"A very compelling account of daily life as experienced by poor, urban, African-American adolescent girls. Recommended." —"Choice." 211 pp.
Recovers a lesser-known aspect of The Black Panther Party's broader struggle for social justice: health care. The author argues that the party's understanding of health as a basic human right and its engagement with the social implications of genetics anticipated current debates about the politics of health and race. 289 pp.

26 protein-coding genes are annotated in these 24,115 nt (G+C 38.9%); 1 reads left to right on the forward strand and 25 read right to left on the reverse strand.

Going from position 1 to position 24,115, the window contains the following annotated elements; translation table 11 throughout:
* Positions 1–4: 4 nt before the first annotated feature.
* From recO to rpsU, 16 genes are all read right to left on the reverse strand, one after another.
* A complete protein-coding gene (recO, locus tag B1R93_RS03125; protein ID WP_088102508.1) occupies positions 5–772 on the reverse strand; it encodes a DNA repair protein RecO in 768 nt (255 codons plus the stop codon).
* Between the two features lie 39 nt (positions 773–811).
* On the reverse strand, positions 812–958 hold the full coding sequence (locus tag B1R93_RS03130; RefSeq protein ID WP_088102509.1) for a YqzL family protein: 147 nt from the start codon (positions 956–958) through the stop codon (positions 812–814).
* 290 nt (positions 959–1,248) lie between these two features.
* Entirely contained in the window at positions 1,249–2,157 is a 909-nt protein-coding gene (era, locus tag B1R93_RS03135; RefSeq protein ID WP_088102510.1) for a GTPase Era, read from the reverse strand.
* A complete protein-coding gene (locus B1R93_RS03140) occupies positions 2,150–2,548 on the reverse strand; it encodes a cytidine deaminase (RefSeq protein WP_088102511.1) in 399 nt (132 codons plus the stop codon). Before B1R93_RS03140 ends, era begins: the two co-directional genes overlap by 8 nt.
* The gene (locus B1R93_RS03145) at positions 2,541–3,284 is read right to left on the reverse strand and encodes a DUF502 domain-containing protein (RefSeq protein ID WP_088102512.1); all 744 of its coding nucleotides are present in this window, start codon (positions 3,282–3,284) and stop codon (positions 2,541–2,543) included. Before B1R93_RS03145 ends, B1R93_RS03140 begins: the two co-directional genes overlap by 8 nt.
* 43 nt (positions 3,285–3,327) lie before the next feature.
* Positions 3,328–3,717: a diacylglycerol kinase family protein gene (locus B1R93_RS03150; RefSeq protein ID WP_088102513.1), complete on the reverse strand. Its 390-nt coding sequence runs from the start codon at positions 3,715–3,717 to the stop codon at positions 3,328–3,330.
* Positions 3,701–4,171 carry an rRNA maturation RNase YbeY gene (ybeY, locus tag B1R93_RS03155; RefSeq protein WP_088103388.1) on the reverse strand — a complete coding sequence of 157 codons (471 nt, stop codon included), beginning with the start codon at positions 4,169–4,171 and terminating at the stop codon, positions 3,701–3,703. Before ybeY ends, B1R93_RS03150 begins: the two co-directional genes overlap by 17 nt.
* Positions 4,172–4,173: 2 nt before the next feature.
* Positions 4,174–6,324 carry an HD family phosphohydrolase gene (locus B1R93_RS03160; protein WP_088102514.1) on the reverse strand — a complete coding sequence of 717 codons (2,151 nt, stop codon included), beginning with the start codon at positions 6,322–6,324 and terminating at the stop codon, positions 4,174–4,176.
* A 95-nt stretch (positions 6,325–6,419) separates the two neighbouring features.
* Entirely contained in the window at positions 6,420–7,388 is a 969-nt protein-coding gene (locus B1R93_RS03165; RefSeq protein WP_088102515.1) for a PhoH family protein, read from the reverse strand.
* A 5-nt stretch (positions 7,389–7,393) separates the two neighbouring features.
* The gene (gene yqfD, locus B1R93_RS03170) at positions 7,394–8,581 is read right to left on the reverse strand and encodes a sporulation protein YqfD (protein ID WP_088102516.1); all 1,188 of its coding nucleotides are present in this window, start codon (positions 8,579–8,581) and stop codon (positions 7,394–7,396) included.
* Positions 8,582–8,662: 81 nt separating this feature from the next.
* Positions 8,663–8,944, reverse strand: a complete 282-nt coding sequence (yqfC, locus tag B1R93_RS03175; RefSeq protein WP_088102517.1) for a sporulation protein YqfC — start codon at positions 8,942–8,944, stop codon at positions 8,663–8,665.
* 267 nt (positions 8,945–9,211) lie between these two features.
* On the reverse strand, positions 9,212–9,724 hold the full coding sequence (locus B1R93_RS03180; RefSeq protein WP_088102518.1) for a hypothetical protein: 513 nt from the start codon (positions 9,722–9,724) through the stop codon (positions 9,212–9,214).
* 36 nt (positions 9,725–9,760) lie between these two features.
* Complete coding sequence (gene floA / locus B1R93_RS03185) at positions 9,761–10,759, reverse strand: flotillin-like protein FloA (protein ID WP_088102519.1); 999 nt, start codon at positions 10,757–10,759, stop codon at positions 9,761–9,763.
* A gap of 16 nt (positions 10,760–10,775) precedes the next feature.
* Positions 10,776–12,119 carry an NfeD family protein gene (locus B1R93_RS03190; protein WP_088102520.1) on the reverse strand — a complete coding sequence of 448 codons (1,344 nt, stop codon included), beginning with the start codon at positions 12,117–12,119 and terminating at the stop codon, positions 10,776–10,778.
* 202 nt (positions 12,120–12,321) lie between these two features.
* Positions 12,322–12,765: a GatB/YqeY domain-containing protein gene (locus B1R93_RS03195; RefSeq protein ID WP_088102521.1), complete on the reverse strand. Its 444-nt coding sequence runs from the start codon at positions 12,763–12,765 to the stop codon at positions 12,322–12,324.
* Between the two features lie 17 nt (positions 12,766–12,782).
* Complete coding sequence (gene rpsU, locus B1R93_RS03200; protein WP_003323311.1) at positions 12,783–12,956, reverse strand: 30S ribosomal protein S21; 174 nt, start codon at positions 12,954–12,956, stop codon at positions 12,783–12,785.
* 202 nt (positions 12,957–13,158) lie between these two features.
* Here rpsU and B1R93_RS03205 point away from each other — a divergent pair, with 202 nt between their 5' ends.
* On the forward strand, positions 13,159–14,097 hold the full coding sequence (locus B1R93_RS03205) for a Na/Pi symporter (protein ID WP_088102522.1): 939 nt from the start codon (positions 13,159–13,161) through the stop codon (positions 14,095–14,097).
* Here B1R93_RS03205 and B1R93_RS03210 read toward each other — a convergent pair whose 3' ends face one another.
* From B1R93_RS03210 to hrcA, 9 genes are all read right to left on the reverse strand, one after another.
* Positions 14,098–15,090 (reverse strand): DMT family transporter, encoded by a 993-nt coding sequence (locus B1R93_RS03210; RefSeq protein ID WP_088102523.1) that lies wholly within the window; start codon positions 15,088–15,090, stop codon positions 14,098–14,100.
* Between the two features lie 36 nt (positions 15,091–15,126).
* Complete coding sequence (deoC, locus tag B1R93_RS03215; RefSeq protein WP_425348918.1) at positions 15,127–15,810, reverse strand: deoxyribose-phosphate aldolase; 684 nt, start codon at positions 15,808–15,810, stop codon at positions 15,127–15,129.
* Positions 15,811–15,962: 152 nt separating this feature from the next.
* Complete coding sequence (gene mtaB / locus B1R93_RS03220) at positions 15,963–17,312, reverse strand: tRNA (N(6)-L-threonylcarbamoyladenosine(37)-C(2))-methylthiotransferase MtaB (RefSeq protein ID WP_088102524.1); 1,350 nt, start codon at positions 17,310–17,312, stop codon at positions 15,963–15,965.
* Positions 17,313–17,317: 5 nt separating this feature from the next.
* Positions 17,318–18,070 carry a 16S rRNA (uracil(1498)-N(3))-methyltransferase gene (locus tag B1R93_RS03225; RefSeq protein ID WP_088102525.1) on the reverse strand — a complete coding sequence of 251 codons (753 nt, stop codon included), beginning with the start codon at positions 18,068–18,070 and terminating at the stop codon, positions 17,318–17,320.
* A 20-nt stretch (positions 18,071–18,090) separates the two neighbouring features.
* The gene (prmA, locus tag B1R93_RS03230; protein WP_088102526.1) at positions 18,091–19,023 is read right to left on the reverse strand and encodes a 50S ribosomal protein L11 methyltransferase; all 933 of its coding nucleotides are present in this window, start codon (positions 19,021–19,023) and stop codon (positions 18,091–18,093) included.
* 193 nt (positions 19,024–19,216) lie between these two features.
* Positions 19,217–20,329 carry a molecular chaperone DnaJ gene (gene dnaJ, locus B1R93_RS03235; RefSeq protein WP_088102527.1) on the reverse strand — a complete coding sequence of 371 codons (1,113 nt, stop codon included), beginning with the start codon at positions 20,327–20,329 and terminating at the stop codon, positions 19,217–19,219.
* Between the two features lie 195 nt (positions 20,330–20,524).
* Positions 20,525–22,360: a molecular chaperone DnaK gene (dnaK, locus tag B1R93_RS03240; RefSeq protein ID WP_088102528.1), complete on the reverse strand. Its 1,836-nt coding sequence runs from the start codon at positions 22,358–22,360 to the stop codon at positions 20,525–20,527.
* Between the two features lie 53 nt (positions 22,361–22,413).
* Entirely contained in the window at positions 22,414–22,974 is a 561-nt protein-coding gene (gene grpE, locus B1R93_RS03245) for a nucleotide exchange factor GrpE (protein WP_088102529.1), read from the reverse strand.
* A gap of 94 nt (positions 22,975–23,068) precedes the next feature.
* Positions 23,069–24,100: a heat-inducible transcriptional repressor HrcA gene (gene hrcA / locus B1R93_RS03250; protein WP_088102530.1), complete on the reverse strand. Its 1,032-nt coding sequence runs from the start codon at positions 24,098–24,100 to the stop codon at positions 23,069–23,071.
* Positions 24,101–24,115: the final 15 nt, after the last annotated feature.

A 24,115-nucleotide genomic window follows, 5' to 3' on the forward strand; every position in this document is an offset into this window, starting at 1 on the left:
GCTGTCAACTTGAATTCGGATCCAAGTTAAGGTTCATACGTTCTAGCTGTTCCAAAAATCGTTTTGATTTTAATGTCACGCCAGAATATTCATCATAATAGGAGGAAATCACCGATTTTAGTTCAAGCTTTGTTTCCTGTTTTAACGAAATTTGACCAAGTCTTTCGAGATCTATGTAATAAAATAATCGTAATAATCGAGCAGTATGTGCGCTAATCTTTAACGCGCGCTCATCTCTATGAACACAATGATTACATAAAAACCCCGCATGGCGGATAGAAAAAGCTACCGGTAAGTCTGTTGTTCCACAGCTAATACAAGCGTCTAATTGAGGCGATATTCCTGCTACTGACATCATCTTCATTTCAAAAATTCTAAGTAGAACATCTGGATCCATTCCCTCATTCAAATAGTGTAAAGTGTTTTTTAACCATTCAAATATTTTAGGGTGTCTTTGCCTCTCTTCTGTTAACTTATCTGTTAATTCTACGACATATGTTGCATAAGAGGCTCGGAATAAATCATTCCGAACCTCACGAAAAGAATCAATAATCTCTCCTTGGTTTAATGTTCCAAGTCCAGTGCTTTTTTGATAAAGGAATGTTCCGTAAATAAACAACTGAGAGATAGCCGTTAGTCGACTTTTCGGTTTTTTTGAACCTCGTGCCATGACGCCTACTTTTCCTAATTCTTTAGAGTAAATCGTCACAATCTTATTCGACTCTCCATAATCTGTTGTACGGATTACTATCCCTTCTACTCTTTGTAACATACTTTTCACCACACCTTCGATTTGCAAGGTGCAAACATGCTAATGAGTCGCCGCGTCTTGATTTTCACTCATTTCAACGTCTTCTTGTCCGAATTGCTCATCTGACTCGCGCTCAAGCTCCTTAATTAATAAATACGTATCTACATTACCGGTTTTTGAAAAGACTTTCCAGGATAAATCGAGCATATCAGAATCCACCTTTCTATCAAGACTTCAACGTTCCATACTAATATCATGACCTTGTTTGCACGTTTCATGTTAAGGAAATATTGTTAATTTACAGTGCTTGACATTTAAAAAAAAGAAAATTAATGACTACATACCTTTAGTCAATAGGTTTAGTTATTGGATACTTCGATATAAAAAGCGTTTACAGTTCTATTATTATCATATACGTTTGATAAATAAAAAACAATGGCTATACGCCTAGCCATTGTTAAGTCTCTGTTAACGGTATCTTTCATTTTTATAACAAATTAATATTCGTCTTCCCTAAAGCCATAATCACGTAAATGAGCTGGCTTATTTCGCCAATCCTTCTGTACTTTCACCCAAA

In a gripping and provocative debut, an anthropologist sheds light on one of the most pressing political issues of our time—the human consequences of U.S. immigration policy. 358 pp.
Explores how and why black women in places as far-flung as New York City, Atlanta, London and Johannesburg incorporatee style and beauty culture into their activism. 256 pp.
Presents one of the first comprehensive, entertaining looks at the artifactual evidence of real pirates, recovered at shipwrecks and pirate bases. 339 pp.